Jared S. Gilmore has his twin sister, Taylor, to thank for his introduction to acting. Taylor enjoyed modeling and acting and put on shows for the family. Their parents decided to find an agent for Taylor and brought Jared along for the ride. When they met the agents, it turned out they were interested not only in Taylor but Jared as well. Many auditions soon followed.
As fate would have it, Taylor came to the realization that she liked riding horses more than acting and decided to quit the business. But Jared continued his quest, landing his first job modeling t-shirts and doing commercials. This led to roles in both television and film. He recurred in the series Mad Men as Don Draper’s son, Bobby, as well as in Hawthorne and Talkshow with Spike Feresten, and guest starred on Men of a Certain Age, Roommates, Without a Trace and Passions. On the big screen he starred in A Nanny for Christmas, The Back-Up Plan, with Jennifer Lopez, Opposite Day and Overnight.
In his spare time, Jared likes playing Xbox and computer games with his friends. He has two dogs, Cooper and Emma, a cat named Tiger, a rabbit named Benjalina and two guinea pigs named Ziggy and Zoey who travel with him from San Diego to Vancouver (where he shoots Once Upon a Time). Jared’s charity of choice is Rocking Horse Ranch—www.RockingHorseRanch.org—which helps youth and young adults who have suffered abuse, trauma, neglect and other hardships by pairing them with horses who have themselves been rescued out of abuse and other life-threatening situations. He is excited about being featured in an upcoming PETA campaign running in the fall of 2013 encouraging his young fans to make their animals a part of the family and give them lots of love and affection.
Jared says he loves all the new people he gets to meet through acting, and in the future he hopes to take on directing.
For Henry, the price of magic has been all too real. With magic arriving in Storybrooke, Henry lost his birth mother and grandmother, Emma and Mary Margaret, as they were trapped in The Enchanted Forest. His adopted mother, Regina, struggled with her darker temptations now that she once again had the powers of an evil queen. Emma and Mary Margaret returned, but the conflict between his two mothers intensified even more after Cora was killed. He also learned that many of the adults in his life have lied to him, including Emma who had never told him the truth about his father, Neal. Henry continues to be the loudest voice for good and hope, but now he has been taken to Neverland by agents of Peter Pan, who has been searching for him for a very, very long time. But why?
Clever, observant, and wise beyond his years, something about Henry has always seemed special. Abandoned at birth by one mother and adopted by another who was largely distant, one could hardly blame him for escaping to the fantasy world of his storybook. Of course, when he actually started to believe the fairytales were real, it would be just as hard to blame someone for thinking he was a bit delusional. That didn’t deter Henry, though. As brave as he is determined, he would go to any length to bring an end to the curse—even if it meant sacrificing himself with a poisoned apple. Now that the curse is broken, though, things did not quite have the storybook ending Henry expected. Torn between two different families, Henry may be the only thing that stands between the enraged people of Storybrooke and his adopted mother, Regina.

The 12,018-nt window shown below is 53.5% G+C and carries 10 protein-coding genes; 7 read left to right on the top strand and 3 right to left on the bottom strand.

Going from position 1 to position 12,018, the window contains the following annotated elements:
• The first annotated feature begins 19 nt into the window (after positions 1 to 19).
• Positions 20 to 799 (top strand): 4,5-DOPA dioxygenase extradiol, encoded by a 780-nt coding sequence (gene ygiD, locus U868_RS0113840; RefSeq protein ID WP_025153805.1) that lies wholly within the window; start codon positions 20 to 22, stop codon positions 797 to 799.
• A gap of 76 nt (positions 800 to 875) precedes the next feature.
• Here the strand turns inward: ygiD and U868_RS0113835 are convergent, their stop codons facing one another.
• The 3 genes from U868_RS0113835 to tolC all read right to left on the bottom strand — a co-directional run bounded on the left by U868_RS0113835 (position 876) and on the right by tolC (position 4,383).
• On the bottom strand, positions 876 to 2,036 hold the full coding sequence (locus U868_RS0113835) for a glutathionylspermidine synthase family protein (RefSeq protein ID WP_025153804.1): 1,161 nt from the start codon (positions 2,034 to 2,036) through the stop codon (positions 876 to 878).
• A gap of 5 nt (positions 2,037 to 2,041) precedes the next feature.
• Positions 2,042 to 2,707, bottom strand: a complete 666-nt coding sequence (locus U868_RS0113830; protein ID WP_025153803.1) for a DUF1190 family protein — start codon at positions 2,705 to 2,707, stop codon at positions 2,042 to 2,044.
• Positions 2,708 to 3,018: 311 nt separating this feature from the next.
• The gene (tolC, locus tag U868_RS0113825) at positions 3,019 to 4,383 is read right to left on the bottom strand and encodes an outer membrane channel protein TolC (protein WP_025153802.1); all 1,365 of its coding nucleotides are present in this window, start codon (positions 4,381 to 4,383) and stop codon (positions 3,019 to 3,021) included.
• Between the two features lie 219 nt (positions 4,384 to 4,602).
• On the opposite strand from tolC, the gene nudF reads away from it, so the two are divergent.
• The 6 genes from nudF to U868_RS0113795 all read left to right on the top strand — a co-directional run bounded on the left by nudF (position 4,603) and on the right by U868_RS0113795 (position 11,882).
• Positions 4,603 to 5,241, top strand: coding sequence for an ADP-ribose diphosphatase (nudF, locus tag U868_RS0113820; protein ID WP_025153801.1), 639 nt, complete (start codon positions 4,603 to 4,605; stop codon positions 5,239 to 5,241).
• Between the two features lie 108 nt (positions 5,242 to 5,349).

Henry is a precocious 10 year-old boy who believes the inhabitants of Storybrooke are characters from his fairy tale book trapped in the real world by the Evil Queen’s curse. Turns out, he also believes that his adoptive mother Regina is actually that same Evil Queen. Given-up for adoption at birth, Henry has no idea who his biological parents are until, in an effort to break the curse, he tracks down his birth mother, Emma, in Boston and brings her back to Storybrooke, explaining that she is their only hope to restore things to the way they were. Imaginative and strong-willed, he is prone to ignoring the counsel of the grownups around him. Despite Emma’s skepticism, Henry’s belief in the curse is unwavering. Although he can be a bit stubborn, Henry truly is warm and considerate. He doesn’t want Emma to feel guilty about having given him up for adoption—he knows that she wanted him to have a better life than she had growing up—but now he’s asking her to stay.
Jared Gilmore on playing Henry:
"I feel that Henry's innocent imagination is the 'key' that unlocks the door between the two worlds. Reality and Fairytale. The book is just a another story to anyone else who reads it, but Henry believes it.
I relate to Henry because I'm 11 and also have a very good imagination. I enjoy making up and playing games in worlds with alternate realities myself."